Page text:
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admirable Aetat affection answer appeared asked attention authour believe Boswell Burke Burney called character Club common consider continues conversation dear death desire Diary edition expected expressed favour give given hand happy hear heard honour hope Italy John Johnson kind knowledge known lady Langton language late learning less letter lines live London look Lord manner means meet mentioned merit mind Miss natural never night observed occasion once opinion passed perhaps person Piozzi pleased pleasure poor present published reason received remark respect Reynolds says seems seen servant shew Sir Joshua speak suppose sure talk tell thing thought Thrale tion told took turn verses wish wonder write written wrote young
Page 400 - Ay, but to die, and go we know not where ; To lie in cold obstruction, and to rot ; This sensible warm motion to become A kneaded clod...
Page 139 - The busy day, the peaceful night, Unfelt, uncounted, glided by ; His frame was firm, his powers were bright, Though now his eightieth year was nigh. Then, with no throbs of fiery pain, No cold gradations of decay, Death broke at once the vital chain, And freed his soul the nearest way.
Page 46 - After all this, it is surely superfluous to answer the question that has once been asked, Whether Pope was a poet, otherwise than by asking in return, If Pope be not a poet, where is poetry to be found?
Page 45 - The power that predominated in his intellectual operations was rather strong reason than quick sensibility. Upon all occasions that were presented, he studied rather than felt, and produced sentiments not such as nature enforces, but meditation supplies.
Page 43 - The variety of pauses, so much boasted by the lovers of blank verse, changes the measures of an English poet to the periods of a declaimer; and there are only a few skilful and happy readers of Milton, who enable their audience to perceive where the lines end or begin. "Blank verse," said an ingenious critick, "seems to be verse only to the eye.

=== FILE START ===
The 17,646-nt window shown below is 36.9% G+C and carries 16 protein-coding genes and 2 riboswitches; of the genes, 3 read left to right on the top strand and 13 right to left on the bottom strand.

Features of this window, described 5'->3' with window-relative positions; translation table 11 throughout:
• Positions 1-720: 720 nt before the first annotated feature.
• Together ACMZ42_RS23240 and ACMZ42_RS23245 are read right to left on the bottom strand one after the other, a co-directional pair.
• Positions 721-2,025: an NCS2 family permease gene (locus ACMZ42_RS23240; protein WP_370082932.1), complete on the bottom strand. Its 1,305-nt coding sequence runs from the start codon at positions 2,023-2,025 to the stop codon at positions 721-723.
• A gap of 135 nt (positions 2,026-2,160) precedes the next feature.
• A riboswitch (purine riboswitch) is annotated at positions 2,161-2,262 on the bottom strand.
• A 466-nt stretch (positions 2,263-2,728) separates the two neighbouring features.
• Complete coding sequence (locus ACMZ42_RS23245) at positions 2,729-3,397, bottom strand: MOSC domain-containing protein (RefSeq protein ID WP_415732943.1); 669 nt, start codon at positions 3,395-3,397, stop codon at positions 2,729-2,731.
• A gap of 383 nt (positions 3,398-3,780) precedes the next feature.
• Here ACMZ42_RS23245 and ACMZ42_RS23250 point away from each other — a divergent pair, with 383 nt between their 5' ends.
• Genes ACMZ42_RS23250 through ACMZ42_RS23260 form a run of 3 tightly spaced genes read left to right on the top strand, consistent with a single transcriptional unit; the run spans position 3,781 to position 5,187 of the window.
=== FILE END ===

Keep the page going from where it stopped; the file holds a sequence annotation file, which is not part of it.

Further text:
Page 315 - I saved appearances tolerably well; but I took care that the Whig dogs should not have the best of it.
Page 221 - But it is not the lie that passeth through the mind, but the lie that sinketh in, and settleth in it, that doth the hurt, such as we spake of before.
Page 9 - Mr. Beauclerk one day repeated to Dr. Johnson Pope's lines, ' Let modest Foster, if he will, excel Ten metropolitans in preaching well;' then asked the doctor, ' Why did Pope say this ?
Page 281 - Forbearing one another, and forgiving one another, if any man have a quarrel against any: even as Christ forgave you, so also do ye. And above all these things put on charity, which is the bond of perfectness.
Page 73 - See what a grace was seated on this brow ; Hyperion's curls, the front of Jove himself, An eye like Mars, to threaten and command; A station like the herald Mercury New-lighted on a heaven-kissing hill ; A combination and a form indeed, Where every god did seem to set his seal To give the world assurance of a man : This was your husband.